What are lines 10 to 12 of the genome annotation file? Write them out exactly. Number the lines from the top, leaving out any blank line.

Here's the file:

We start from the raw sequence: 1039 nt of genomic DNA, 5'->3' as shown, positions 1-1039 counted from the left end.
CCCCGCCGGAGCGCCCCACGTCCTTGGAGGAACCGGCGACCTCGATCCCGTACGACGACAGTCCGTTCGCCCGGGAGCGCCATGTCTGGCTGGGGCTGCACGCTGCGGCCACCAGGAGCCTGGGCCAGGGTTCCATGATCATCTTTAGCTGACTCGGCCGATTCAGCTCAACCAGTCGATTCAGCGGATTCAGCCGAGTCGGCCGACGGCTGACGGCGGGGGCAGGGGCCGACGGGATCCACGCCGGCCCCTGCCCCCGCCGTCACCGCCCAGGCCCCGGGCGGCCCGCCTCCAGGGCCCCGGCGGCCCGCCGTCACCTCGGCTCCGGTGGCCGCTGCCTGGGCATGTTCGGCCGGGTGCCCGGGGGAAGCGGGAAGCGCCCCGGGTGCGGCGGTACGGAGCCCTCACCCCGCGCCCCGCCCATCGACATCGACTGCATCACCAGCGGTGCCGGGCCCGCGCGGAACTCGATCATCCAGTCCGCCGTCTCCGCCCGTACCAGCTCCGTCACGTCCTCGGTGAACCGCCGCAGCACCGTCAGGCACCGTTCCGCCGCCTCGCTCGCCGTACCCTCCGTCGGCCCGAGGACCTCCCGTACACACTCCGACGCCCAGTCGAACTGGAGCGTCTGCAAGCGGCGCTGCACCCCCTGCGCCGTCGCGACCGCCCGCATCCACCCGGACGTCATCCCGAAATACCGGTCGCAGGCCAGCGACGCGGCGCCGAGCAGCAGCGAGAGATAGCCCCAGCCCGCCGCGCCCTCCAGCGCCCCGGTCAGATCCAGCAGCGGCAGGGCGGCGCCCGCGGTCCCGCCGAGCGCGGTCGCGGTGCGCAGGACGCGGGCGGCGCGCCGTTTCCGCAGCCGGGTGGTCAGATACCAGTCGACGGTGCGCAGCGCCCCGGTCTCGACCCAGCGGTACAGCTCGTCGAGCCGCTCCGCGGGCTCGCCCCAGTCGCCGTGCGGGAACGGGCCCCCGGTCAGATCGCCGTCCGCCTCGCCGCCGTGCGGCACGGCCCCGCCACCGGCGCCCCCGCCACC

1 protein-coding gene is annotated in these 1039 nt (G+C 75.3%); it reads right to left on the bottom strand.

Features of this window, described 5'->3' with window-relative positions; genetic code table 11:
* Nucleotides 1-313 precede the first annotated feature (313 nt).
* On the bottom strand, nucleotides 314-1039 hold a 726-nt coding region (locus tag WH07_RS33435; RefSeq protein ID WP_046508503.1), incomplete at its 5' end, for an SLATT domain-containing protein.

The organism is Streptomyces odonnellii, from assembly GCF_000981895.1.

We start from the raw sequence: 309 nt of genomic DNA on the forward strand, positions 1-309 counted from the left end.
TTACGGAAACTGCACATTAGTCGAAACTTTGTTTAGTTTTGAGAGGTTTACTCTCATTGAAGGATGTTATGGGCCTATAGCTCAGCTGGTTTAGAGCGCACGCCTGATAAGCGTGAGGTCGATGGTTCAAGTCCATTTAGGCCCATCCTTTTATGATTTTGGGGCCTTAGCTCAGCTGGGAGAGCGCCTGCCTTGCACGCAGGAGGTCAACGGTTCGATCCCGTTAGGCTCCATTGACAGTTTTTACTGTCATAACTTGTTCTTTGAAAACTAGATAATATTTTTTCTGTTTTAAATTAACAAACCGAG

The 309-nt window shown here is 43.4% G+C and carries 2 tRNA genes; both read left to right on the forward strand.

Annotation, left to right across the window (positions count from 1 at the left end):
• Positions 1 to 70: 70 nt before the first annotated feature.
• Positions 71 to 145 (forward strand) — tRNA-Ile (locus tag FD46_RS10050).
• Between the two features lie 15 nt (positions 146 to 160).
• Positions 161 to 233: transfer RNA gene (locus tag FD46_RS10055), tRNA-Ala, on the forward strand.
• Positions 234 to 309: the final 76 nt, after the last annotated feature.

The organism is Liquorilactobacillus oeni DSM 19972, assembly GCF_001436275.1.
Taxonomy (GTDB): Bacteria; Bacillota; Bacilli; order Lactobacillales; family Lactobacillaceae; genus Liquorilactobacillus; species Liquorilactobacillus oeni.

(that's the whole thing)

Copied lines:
The 309-nt window shown here is 43.4% G+C and carries 2 tRNA genes; both read left to right on the forward strand.

Annotation, left to right across the window (positions count from 1 at the left end):
• Positions 1 to 70: 70 nt before the first annotated feature.